Frontier (now possible due to recent development)
Infill development (previously collectively owned; newly dedicated staffing)
Some examples of frontier & infill development that we’re likely to staff in the near future include (Jan 2019):
Integrations + Plugins (infill development)
OSS DX + Error messaging (infill development)
One-click install (frontier)
Theme marketplace (frontier)
New products provide both product mobility for senior engineers, and ownership opportunity for mid-level engineers.
As products mature, they need more mid-level engineers. Over time, as senior engineers and teams map out the landscape and define a problem – as we move from “pioneer” to “settler” to “town planner” — the avenue is opened for mid-level engineers to come on board and make concrete progress.
A good example of this is Gatsby core. Gatsby Core, as a “200,000-line codebase” needed senior members to seed the team; but now finds a greater demand for mid-level roles.
The “PayPal Mafia” is a group of early employees, executives, and founders of PayPal. PayPal, was founded in 1998 and sold to eBay in 2002 for $1.5 billion. This was an impressive outcome in a tech landscape littered with dot-com busts; it became even more impressive as PayPal grew inside eBay. Today, Paypal is worth over $100 billion.
After the acquisition, there was a diaspora of PayPal employees/founders; ex-PayPal-ers went on to found and lead most of the most successful startups of the next fifteen years, including SpaceX, Tesla, Facebook (1st investor), YouTube, Yelp, LinkedIn, and Square.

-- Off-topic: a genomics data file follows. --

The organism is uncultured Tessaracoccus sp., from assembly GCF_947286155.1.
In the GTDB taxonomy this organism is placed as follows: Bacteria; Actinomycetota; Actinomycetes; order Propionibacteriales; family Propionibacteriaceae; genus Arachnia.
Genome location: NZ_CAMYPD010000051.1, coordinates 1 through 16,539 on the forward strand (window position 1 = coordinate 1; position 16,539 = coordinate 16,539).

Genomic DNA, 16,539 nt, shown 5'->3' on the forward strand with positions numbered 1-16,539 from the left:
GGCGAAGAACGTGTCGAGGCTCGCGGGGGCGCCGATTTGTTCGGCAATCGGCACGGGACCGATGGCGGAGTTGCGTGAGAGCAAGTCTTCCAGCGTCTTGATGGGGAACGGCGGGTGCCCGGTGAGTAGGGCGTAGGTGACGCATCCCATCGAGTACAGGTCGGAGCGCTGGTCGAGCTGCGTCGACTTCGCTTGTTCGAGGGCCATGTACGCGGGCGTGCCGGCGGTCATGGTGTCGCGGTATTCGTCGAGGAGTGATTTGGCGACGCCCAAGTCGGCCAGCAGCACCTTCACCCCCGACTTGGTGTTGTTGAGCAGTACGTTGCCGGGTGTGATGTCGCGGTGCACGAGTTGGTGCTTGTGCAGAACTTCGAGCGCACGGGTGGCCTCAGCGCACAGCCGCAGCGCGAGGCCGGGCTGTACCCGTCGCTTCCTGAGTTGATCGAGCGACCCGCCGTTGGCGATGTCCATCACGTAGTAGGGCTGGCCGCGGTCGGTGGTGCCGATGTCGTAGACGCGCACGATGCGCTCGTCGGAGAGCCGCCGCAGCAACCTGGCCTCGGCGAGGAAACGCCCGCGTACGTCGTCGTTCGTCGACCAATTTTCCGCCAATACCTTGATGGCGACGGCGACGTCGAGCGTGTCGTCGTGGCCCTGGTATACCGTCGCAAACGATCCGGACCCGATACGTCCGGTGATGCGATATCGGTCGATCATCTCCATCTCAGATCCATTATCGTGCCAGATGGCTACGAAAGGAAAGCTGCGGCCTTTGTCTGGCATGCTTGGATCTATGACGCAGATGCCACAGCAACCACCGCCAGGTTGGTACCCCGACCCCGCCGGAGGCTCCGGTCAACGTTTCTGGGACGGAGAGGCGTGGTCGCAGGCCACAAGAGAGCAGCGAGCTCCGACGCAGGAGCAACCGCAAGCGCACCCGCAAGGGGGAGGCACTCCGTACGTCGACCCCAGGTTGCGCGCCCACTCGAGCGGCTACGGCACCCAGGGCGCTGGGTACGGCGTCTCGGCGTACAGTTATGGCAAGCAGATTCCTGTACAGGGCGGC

Ex-PayPal-ers attribute this unusual outcome to two things.
First, early employees wanted to make a dent in the universe. PayPal filtered for people who cared about the company’s idiosyncratic, frighteningly ambitious mission: create a parallel currency to the US dollar (they were about 20 years too early…).
Second, the PayPal culture was created by early team members. Not all the PayPal-ers who went on to make an impact were early employees; however, they were all recruited, interviewed, hired, and socialized by early employees.
At Gatsby, we’re building the future of the content web.
In five years, we believe 7% of the web will be running on Gatsby. All of us at Gatsby will be shaping how that happens. Over the next 10 to 20 years, the content web — how we compose and curate content, design, develop, and deploy our sites, and interact with readers will be shaped by your work.